(1841-1918). He was educated in Europe to
avoid verbal and physical abuse from his father. He served with the
Federal Navy in the Civil War and moved with the 'fast set' in New York.
He dispatched Stanley on the trail of David Livingstone and financed a
search for the Northwest Passage. During the economic panic of 1873-74,
The Herald opened soup kitchens for the poor. He became increasingly
eccentric and lost many of his reporters. In 1877, he began what is now
the International Herald Tribune in Paris. This journal was the
first truly international publications. It introduced the linotype to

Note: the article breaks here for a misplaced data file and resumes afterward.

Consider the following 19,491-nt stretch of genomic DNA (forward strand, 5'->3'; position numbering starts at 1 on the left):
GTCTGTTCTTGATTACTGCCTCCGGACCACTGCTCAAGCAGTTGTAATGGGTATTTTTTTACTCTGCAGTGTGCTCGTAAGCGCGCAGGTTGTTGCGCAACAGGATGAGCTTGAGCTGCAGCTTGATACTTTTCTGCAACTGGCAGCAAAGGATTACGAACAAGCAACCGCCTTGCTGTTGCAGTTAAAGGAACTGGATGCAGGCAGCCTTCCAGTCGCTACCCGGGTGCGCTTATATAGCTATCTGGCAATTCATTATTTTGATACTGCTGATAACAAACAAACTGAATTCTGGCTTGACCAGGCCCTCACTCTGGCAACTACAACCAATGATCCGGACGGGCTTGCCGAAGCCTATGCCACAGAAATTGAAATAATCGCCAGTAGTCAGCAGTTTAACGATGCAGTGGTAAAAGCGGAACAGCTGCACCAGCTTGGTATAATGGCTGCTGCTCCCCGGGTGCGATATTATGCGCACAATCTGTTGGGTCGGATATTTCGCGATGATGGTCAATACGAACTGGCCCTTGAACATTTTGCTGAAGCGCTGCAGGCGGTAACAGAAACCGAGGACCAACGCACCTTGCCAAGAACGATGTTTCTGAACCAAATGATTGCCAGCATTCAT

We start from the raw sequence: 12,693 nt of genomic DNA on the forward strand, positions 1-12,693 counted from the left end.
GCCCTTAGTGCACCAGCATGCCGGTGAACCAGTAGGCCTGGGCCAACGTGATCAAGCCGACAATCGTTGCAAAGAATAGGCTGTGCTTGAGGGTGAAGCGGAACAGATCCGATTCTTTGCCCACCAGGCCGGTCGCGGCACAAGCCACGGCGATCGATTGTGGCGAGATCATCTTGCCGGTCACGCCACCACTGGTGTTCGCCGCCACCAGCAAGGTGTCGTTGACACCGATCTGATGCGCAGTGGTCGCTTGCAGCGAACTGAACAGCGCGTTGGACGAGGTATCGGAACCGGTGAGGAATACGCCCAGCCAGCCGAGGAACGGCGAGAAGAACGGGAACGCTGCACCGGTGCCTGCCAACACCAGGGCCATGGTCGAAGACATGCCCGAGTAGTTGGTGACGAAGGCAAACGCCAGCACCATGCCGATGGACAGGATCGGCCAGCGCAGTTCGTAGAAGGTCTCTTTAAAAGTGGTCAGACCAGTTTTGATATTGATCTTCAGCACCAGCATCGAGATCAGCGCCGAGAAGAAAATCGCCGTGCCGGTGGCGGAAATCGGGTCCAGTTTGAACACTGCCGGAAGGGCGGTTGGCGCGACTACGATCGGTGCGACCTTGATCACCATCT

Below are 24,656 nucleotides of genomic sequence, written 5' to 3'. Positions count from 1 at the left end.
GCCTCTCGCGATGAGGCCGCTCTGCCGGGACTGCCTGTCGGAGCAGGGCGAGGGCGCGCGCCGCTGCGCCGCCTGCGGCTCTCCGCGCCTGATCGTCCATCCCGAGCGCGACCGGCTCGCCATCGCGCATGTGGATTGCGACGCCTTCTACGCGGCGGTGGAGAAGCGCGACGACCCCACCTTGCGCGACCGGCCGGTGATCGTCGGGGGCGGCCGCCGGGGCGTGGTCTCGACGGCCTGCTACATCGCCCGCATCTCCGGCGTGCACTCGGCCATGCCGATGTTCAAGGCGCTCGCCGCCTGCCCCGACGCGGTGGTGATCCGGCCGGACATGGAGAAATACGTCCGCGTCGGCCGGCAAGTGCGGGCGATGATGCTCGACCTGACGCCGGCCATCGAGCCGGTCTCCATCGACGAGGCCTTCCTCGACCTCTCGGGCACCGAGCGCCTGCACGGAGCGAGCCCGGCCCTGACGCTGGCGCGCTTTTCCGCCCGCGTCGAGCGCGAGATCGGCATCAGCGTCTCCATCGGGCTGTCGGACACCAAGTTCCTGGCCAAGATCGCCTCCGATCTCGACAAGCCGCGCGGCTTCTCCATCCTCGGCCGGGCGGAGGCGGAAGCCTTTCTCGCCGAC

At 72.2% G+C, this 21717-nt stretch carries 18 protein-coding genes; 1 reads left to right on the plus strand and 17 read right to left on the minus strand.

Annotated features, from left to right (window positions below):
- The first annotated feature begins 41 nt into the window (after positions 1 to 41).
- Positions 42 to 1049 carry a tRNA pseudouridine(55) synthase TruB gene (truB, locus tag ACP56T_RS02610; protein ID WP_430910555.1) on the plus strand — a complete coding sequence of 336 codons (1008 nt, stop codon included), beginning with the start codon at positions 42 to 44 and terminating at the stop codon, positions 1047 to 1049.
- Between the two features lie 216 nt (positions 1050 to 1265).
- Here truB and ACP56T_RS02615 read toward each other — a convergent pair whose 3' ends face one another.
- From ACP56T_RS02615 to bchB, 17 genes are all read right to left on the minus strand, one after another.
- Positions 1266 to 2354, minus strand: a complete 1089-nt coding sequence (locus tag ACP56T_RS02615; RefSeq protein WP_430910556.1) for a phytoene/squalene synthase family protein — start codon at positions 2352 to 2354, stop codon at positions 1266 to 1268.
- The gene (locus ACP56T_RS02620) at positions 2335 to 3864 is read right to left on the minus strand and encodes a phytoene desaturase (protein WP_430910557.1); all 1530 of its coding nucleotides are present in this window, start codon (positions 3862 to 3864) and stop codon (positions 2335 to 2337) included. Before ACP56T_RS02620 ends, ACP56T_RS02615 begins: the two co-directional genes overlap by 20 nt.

Europe and as the first paper in Europe to use wireless telegraphy for
news dispatches. Today, the paper has a circulation of 170,000. It is
printed in nine countries and distributed in 164 others. Bennett loved
yachting, introduced polo to Newport, RI in the 1870's, encouraged
aeroplane and balloon racing. He loved dogs and owls and gave enormous
tips. It is believed he spent $30,000,000 from the earnings of The Herald.
An elaborate monument commemorates the two Bennetts in Herald Square, in